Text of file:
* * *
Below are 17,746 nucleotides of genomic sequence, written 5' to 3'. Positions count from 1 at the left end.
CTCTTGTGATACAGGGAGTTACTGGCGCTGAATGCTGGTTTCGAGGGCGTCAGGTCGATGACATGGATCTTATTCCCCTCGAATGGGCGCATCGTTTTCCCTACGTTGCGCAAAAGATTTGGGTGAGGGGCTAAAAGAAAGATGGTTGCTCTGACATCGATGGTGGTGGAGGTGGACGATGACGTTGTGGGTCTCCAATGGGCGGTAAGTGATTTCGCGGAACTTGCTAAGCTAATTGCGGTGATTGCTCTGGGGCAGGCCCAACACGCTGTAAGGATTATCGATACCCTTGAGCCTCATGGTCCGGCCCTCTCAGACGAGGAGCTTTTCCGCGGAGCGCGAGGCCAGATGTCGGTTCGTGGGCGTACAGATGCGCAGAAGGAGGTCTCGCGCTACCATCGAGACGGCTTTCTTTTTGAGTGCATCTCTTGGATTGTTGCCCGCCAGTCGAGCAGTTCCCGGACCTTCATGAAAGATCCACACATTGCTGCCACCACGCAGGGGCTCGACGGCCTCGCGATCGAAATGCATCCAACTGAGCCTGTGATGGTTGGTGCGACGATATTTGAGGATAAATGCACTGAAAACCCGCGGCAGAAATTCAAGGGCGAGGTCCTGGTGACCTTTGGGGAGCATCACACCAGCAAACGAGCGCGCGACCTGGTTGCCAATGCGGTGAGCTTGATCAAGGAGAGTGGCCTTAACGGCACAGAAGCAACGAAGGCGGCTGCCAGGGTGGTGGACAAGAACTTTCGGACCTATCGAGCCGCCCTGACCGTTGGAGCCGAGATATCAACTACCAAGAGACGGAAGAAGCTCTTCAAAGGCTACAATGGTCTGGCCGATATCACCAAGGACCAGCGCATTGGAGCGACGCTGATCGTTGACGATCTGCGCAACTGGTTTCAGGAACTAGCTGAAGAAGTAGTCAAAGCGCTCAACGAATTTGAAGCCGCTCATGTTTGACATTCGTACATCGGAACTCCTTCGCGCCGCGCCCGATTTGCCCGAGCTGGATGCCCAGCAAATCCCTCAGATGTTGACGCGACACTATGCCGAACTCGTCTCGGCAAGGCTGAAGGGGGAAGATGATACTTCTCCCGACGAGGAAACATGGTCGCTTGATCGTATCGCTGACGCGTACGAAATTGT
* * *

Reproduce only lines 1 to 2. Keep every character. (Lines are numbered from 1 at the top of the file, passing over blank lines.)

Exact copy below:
Below are 17,746 nucleotides of genomic sequence, written 5' to 3'. Positions count from 1 at the left end.
CTCTTGTGATACAGGGAGTTACTGGCGCTGAATGCTGGTTTCGAGGGCGTCAGGTCGATGACATGGATCTTATTCCCCTCGAATGGGCGCATCGTTTTCCCTACGTTGCGCAAAAGATTTGGGTGAGGGGCTAAAAGAAAGATGGTTGCTCTGACATCGATGGTGGTGGAGGTGGACGATGACGTTGTGGGTCTCCAATGGGCGGTAAGTGATTTCGCGGAACTTGCTAAGCTAATTGCGGTGATTGCTCTGGGGCAGGCCCAACACGCTGTAAGGATTATCGATACCCTTGAGCCTCATGGTCCGGCCCTCTCAGACGAGGAGCTTTTCCGCGGAGCGCGAGGCCAGATGTCGGTTCGTGGGCGTACAGATGCGCAGAAGGAGGTCTCGCGCTACCATCGAGACGGCTTTCTTTTTGAGTGCATCTCTTGGATTGTTGCCCGCCAGTCGAGCAGTTCCCGGACCTTCATGAAAGATCCACACATTGCTGCCACCACGCAGGGGCTCGACGGCCTCGCGATCGAAATGCATCCAACTGAGCCTGTGATGGTTGGTGCGACGATATTTGAGGATAAATGCACTGAAAACCCGCGGCAGAAATTCAAGGGCGAGGTCCTGGTGACCTTTGGGGAGCATCACACCAGCAAACGAGCGCGCGACCTGGTTGCCAATGCGGTGAGCTTGATCAAGGAGAGTGGCCTTAACGGCACAGAAGCAACGAAGGCGGCTGCCAGGGTGGTGGACAAGAACTTTCGGACCTATCGAGCCGCCCTGACCGTTGGAGCCGAGATATCAACTACCAAGAGACGGAAGAAGCTCTTCAAAGGCTACAATGGTCTGGCCGATATCACCAAGGACCAGCGCATTGGAGCGACGCTGATCGTTGACGATCTGCGCAACTGGTTTCAGGAACTAGCTGAAGAAGTAGTCAAAGCGCTCAACGAATTTGAAGCCGCTCATGTTTGACATTCGTACATCGGAACTCCTTCGCGCCGCGCCCGATTTGCCCGAGCTGGATGCCCAGCAAATCCCTCAGATGTTGACGCGACACTATGCCGAACTCGTCTCGGCAAGGCTGAAGGGGGAAGATGATACTTCTCCCGACGAGGAAACATGGTCGCTTGATCGTATCGCTGACGCGTACGAAATTGT